Eight courageous kids went to court to compel us adults to take action on climate change. I’m happy to say that they won.
These eight kids know that our state can do more to fight climate change — and I do, too. Their case has been a call for action to no longer ignore our climate and our kids. And now, the court has affirmed that our plan to reduce carbon pollution is the right thing to do, and now is the right time.
While we fight for better schools and an economy that works for everyone, making sure we do our part to protect our air and water for generations to come must be a critical issue for all of us.
Thanks to those eight kids, the court has affirmed our plan to act, contrary to the assertion of those who continue to obstruct action on climate change and ocean acidification. Hundreds of people have participated in the creation of our state’s Clean Air Rule and the draft will be out this month.
It’s a powerful statement that these kids took legal action to fight for the future of our planet — for their future. I’m grateful that they did. Their generation has so much more at stake when it comes to climate change. That’s why this election is so important.
We must continue to fight to reduce our carbon pollution immediately. We’re also going to build a clean energy economy — one where Washington leads.
This is about our future. This is about our kids’ future. Taking action is an imperative — I’m grateful to have you on my side for this effort.
Very truly yours,
1774 – Britain passed the Coercive Act against Massachusetts.
1797 – Nathaniel Briggs patented a washing machine.
1854 – The Crimean War began with Britain and France declaring war on Russia.
1864 – A group of Copperheads attack Federal soldiers in Charleston, IL. Five were killed and twenty were wounded.
1865 – Outdoor advertising legislation was enacted in New York. The law banned “painting on stones, rocks and trees.”
1885 – The Salvation Army was officially organized in the U.S.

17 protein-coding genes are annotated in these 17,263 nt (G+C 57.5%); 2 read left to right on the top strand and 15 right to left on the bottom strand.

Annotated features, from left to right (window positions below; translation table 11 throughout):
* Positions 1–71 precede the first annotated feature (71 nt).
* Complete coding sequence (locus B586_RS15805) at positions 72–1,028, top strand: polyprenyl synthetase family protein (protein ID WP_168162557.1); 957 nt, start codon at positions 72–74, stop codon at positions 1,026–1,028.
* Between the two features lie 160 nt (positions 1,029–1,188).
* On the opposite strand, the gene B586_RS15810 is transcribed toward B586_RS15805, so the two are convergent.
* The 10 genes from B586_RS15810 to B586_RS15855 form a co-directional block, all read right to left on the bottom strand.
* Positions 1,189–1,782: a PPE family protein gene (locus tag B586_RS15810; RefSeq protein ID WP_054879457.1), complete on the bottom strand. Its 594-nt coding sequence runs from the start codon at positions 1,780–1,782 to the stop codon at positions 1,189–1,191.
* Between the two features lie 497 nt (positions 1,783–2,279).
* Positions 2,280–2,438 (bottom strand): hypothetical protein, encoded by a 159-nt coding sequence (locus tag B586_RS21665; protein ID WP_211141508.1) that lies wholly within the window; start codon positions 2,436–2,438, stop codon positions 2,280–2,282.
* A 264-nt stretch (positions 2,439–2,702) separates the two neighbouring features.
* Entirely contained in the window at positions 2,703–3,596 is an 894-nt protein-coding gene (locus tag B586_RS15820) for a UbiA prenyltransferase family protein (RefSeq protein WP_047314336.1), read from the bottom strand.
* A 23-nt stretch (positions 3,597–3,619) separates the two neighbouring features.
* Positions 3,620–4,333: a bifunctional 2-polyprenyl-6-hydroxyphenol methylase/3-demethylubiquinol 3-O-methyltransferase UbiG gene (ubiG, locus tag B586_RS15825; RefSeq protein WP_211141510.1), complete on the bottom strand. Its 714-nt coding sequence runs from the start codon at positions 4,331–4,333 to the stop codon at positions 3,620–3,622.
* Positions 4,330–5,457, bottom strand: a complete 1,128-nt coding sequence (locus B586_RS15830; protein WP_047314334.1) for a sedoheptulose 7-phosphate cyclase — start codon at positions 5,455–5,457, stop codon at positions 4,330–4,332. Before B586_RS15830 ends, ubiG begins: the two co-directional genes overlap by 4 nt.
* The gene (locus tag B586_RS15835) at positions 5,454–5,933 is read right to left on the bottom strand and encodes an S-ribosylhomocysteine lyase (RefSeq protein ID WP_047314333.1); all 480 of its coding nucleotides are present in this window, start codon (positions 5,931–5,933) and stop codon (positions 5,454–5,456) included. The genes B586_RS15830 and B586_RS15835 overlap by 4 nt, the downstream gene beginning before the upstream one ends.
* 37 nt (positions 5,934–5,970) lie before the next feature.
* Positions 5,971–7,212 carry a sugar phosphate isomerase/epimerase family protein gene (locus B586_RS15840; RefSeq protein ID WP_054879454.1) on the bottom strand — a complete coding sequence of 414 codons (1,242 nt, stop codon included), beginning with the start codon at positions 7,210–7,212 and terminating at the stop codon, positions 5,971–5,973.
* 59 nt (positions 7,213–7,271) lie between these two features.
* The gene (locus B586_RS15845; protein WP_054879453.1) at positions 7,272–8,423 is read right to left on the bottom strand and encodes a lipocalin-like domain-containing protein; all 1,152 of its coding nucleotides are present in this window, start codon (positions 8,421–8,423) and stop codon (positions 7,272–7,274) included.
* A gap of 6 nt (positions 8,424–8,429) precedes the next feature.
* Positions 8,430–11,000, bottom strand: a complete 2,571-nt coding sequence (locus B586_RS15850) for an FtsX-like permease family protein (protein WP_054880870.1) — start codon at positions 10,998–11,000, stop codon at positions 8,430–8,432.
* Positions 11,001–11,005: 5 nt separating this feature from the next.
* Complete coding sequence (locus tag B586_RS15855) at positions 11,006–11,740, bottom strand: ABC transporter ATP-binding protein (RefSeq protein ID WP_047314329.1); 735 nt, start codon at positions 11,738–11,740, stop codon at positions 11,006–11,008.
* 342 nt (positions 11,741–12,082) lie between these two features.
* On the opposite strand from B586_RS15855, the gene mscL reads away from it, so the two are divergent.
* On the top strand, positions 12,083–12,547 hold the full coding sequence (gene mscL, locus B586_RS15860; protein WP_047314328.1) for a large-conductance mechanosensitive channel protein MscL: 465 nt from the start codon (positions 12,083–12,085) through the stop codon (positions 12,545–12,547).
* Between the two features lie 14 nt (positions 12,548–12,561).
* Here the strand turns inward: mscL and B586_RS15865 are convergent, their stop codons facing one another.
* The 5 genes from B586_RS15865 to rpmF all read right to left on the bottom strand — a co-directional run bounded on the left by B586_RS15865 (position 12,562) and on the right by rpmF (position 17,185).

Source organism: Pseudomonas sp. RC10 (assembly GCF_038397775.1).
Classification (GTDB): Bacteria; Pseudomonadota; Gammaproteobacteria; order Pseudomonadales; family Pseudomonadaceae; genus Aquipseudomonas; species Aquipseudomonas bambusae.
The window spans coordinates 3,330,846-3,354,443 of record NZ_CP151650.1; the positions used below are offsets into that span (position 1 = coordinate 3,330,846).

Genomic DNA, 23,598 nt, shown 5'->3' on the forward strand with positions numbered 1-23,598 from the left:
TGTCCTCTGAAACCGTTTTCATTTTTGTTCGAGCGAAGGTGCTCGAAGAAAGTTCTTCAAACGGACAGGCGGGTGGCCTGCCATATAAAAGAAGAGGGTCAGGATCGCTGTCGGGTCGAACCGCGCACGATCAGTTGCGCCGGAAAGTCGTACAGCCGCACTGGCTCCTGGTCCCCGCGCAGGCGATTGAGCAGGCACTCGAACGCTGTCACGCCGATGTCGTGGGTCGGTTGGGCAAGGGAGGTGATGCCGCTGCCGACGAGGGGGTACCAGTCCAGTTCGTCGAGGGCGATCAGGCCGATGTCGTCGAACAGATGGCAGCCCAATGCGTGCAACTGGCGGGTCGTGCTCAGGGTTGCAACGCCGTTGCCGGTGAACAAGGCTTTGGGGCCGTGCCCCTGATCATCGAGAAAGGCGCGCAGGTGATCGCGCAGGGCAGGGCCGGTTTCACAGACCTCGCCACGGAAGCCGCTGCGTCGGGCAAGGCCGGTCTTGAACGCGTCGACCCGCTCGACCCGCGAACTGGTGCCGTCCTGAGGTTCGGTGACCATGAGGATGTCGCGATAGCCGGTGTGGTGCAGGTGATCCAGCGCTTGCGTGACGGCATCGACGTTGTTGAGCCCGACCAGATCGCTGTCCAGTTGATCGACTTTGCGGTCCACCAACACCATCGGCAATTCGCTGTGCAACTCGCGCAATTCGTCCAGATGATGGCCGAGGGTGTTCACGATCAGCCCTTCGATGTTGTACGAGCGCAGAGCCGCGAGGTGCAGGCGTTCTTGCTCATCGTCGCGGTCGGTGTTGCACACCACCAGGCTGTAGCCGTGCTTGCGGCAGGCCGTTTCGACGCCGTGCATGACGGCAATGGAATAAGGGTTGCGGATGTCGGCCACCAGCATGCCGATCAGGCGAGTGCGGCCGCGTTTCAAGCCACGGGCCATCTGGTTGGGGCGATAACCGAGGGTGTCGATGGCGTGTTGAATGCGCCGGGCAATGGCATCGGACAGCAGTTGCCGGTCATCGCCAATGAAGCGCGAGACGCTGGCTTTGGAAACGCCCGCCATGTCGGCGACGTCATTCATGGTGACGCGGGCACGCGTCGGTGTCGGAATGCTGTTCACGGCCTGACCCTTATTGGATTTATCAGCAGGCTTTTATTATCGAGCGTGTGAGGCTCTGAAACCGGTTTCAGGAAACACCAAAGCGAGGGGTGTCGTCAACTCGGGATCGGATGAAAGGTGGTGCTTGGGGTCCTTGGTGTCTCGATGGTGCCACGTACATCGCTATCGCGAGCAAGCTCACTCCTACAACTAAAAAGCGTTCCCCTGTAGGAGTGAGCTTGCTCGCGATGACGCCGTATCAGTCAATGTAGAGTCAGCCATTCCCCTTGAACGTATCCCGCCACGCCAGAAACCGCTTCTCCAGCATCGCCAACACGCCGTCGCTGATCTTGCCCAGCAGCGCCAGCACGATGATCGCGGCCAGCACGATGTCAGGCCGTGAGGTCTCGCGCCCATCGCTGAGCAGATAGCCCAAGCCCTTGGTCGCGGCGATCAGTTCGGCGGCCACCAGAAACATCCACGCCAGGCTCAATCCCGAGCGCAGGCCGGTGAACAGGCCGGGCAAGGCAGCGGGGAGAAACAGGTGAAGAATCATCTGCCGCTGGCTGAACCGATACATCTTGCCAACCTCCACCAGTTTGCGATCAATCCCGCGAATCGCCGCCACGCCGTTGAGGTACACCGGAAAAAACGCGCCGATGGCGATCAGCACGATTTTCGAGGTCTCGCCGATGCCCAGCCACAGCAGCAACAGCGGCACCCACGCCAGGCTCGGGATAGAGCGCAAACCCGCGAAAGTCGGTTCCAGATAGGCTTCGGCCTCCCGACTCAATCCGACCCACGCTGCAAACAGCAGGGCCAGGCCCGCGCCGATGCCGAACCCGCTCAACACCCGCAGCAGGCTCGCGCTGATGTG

1903 – Anatole France’s “Crainquebille” premiered in Paris.
1905 – The U.S. took full control over Dominican revenues.
1908 – Automobile owners lobbied the U.S. Congress, supporting a bill that called for vehicle licensing and federal registration.
1910 – The first seaplane took off from water at Martinques, France. The pilot was Henri Fabre.
1911 – In New York, suffragists performed the political play “Pageant of Protest.”
1917 – During World War I the Women’s Army Auxiliary Corps (WAAC) was founded.
1922 – Bradley A. Fiske patented a microfilm reading device.
1930 – Constantinople and Angora changed their names to Istanbul and Ankara respectively.
1933 – In Germany, the Nazis ordered a ban on all Jews in businesses, professions and schools.
1938 – In Italy, psychiatrists demonstrated the use of electric-shock therapy for treatment of certain mental illnesses.
1939 – The Spanish Civil War ended as Madrid fell to Francisco Franco.
1941 – The Italian fleet was defeated by the British at the Battle of Matapan.
1942 – British naval forces raided the Nazi occupied French port of St. Nazaire.
1945 – Germany launched the last of the V-2 rockets against England.
1947 – The American Helicopter Society revealed a flying device that could be strapped to a person’s body.
1962 – The U.S. Air Force announced research into the use of lasers to intercept missiles and satellites.
1963 – Sonny Werblin announced that the New York Titans of the American Football League was changing its name to the New York Jets. (NFL)
1967 – Raymond Burr starred in a TV movie titled “Ironside.” The movie was later turned into a television series.
1968 – The U.S. lost its first F-111 aircraft in Vietnam when it vanished while on a combat mission. North Vietnam claimed that they had shot it down.
1974 – A streaker ran onto the set of “The Tonight Show starring Johnny Carson.”
1979 – A major accident occurred at Pennsylvania’s Three Mile Island nuclear power plant. A nuclear power reactor overheated and suffered a partial meltdown.
1981 – In Bangkok, Thailand, Indonesian terrorists hijacked an airplane. Four of the five terrorists were killed on March 31.
1986 – The U.S. Senate passed $100 million aid package for the Nicaraguan contras.
1986 – More than 6,000 radio stations of all format varieties played “We are the World” simultaneously at 10:15 a.m. EST.
1990 – Jesse Owens received the Congressional Gold Medal from U.S. President George H.W. Bush.
1990 – In Britain, a joint Anglo-U.S. “sting” operation ended with the seizure of 40 capacitors, which can be used in the trigger mechanism of a nuclear weapon.
1991 – The U.S. embassy in Moscow was severely damaged by fire.
1994 – Violence between Zulus and African National Congress supporters took the lives of 18 in Johannesburg.
1999 – Paraguay’s President Raúl Cubas Grau resigned after protests inspired by the assassination of Vice-President Luis María Argaña on March 23. The nation’s Congress had accused Cubas and his political associate, Gen. Lino César Oviedo, for Cubas’ murder. Senate President Luis González Macchi took office as Paraguay’s new chief executive.
2002 – The exhibit “The Italians: Three Centuries of Italian Art” opened at the National Gallery of Australia.
2010 – China’s Zhejiang Geely Holding Group Co. signed a deal to buy Ford Motor Co.’s Volvo car unit.